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Creating the Illusion

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posted on May, 28 2018 @ 12:43 PM
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In May 1984, an official from the Trump Organization called to tell me how rich Donald J. Trump was. I was reporting for the Forbes 400, the magazine’s annual ranking of America’s richest people, for the third year. In the previous edition, we’d valued Trump’s holdings at $200 million, only one-fifth of what he claimed to own in our interviews. This time, his aide urged me on the phone, I needed to understand just how loaded Trump really was.


I came across this article dating back to April of this year, which I haven’t seen yet, and something struck me as odd. Come along.

During the interview, which was taped, the aide to Donald Trump, a John Barron, makes claims of incredible wealth that turn out to be inaccurate upon inspection and keep Donald Trump off the list. However, they find that his wealth had been exaggerated the previous three years as well, and that he shouldn’t have been on the list.



But it took decades to unwind the elaborate farce Trump had enacted to project an image as one of the richest people in America. Nearly every assertion supporting that claim was untrue. Trump wasn’t just poorer than he said he was. Over time, I have learned that he should not have been on the first three Forbes 400 lists at all. In our first-ever list, in 1982, we included him at $100 million, but Trump was actually worth roughly $5 million.


However, the most interesting part of this story is that the writer kept tapes of the interviews and listened to them for the first time in over 30 years. What he discovered is why I’m writing this post.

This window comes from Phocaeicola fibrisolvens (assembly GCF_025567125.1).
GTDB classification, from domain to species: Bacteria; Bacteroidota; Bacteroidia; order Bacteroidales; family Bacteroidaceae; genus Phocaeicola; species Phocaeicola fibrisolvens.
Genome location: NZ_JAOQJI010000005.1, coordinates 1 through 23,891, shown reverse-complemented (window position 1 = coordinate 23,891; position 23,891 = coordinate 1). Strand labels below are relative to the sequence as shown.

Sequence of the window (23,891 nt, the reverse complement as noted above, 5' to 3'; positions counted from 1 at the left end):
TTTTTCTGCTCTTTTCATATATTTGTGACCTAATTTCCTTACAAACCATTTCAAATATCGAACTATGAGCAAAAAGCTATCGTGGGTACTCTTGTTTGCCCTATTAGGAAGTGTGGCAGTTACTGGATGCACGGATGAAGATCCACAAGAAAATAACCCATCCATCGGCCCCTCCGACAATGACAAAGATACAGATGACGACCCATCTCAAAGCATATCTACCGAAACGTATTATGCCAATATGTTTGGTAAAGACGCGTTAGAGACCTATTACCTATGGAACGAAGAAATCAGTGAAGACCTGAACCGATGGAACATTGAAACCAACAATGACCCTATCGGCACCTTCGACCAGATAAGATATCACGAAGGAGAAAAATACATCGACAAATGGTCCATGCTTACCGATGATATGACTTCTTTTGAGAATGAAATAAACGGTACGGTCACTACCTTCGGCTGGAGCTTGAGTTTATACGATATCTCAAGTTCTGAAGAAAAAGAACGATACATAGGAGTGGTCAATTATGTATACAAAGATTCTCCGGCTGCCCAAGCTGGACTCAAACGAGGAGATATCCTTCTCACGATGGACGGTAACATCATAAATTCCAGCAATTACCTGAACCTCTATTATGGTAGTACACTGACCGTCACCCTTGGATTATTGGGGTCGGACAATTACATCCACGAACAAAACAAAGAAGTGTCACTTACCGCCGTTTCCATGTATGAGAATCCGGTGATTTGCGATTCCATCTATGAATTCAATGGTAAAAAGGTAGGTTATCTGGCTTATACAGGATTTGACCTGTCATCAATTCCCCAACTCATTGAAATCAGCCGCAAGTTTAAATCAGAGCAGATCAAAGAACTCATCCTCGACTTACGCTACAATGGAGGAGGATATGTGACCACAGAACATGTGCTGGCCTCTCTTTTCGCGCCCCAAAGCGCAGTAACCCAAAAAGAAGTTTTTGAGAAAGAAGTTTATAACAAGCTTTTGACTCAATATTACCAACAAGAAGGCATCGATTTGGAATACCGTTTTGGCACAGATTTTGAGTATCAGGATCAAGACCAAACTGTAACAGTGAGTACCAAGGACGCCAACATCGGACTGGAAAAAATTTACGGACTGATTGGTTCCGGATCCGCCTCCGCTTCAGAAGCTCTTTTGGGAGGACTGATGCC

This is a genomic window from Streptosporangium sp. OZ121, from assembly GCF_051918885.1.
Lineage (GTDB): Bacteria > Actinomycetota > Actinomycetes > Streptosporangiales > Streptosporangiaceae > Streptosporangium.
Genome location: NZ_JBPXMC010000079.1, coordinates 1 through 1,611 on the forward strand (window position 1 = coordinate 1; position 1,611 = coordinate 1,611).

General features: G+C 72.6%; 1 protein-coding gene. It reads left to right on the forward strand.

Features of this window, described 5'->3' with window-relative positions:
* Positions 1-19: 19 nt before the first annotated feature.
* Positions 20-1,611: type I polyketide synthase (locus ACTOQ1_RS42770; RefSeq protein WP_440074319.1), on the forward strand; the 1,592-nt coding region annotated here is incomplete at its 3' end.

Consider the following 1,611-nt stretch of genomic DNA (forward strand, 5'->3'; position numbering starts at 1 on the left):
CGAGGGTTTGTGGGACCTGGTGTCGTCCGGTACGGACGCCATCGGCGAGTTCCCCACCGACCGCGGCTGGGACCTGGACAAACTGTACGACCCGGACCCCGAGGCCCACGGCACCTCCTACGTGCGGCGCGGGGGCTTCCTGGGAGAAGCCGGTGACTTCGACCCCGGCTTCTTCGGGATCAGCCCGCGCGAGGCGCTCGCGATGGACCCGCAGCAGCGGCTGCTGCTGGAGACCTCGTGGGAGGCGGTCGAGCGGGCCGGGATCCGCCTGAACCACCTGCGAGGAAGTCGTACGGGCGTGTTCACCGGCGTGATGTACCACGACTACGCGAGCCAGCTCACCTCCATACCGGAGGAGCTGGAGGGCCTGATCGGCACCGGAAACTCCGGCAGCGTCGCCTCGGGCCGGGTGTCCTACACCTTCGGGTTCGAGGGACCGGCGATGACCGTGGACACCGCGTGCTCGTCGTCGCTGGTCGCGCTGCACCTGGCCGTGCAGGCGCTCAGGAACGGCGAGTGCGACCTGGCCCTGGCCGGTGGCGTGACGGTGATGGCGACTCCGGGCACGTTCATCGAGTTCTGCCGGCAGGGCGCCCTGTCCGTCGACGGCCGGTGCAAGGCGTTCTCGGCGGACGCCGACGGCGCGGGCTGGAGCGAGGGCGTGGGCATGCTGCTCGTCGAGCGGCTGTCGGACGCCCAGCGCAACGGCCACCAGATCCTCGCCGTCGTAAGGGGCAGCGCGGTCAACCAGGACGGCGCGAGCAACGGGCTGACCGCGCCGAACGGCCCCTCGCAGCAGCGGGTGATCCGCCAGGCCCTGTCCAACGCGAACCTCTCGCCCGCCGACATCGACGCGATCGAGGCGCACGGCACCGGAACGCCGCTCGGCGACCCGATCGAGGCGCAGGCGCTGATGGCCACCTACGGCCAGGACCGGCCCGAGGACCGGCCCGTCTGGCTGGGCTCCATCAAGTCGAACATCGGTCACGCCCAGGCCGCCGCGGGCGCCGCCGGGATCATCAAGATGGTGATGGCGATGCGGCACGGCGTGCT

When I recently rediscovered and listened, for first time since that year, to the tapes I made of this and other phone calls, I was amazed that I didn’t see through the ruse: Although Trump altered some cadences and affected a slightly stronger New York accent, it was clearly him. “Barron” told me that Trump had taken possession of the business he ran with his father, Fred.


Donald Trump had been using his alter ego, Barron, for at least 4 decades now, as far as we know, and years later he also named his youngest son -- Barron.

Why this struck me as odd is the recent discovery of the books by Lockwood Ingersoll, dating back over a century, which cover the adventures of a Baron Trump, a wealthy boy who follows the lead of a “master of all masters” Don, and travels to Russia. There he enters an underground world “as he discovers weird underground civilizations, offends the natives, flees from his entanglements with local women, and repeats this pattern until arriving back home at Castle Trump.” The three books end with, “The Last President”, where the protagonist, who lives in a hotel in New York at the Fifth Avenue address the Trump Tower stands today, watches the collapse of the society.

My suggestion is this – we now know he has been using his alter ego name, Barron, for decades, at least. Is it possible he came across these books as a child and has fallen in love with that name since childhood, seeing himself as the protagonist, adopting the name and eventually naming his son the same? Perhaps it fulfills his longing of becoming royalty, as his elaborate schemes throughout life to appear that way would suggest.

Where does the visage end and the man begin? What do we really know about this man, other than his carefully constructed tricks and illusions; the things he tells us about himself?

I understand there are two topics here, the article to Forbes and the Ingersoll books and the connections. Feel free to debate either.


Tapes of John Barron
Ingersoll Books
edit on 28-5-2018 by Kharron because: typo




posted on May, 28 2018 @ 12:59 PM
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a reply to: Kharron

Gave you a star for wasting so much time creating a thread based on hearsay with no evidence....


Remember the time you got me drunk and touched me inappropriately without my permission? Yea, did not think so, but if write about it on the internet it must be true right?